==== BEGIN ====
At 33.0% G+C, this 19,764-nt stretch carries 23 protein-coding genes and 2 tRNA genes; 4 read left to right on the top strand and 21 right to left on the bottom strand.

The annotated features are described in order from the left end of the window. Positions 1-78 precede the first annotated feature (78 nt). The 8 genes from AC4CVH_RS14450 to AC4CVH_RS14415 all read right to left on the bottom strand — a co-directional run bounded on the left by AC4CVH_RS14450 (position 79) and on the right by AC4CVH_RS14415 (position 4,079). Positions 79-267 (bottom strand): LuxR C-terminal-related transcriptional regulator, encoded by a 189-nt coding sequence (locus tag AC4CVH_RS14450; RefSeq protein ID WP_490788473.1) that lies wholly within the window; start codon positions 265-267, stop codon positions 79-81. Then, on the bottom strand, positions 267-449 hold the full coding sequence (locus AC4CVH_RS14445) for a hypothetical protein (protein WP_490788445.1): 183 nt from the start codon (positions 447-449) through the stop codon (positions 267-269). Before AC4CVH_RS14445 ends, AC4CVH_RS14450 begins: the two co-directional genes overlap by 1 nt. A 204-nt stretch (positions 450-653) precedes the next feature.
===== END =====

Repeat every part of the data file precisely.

At 33.0% G+C, this 19,764-nt stretch carries 23 protein-coding genes and 2 tRNA genes; 4 read left to right on the top strand and 21 right to left on the bottom strand.

The annotated features are described in order from the left end of the window. Positions 1-78 precede the first annotated feature (78 nt). The 8 genes from AC4CVH_RS14450 to AC4CVH_RS14415 all read right to left on the bottom strand — a co-directional run bounded on the left by AC4CVH_RS14450 (position 79) and on the right by AC4CVH_RS14415 (position 4,079). Positions 79-267 (bottom strand): LuxR C-terminal-related transcriptional regulator, encoded by a 189-nt coding sequence (locus tag AC4CVH_RS14450; RefSeq protein ID WP_490788473.1) that lies wholly within the window; start codon positions 265-267, stop codon positions 79-81. Then, on the bottom strand, positions 267-449 hold the full coding sequence (locus AC4CVH_RS14445) for a hypothetical protein (protein WP_490788445.1): 183 nt from the start codon (positions 447-449) through the stop codon (positions 267-269). Before AC4CVH_RS14445 ends, AC4CVH_RS14450 begins: the two co-directional genes overlap by 1 nt. A 204-nt stretch (positions 450-653) precedes the next feature.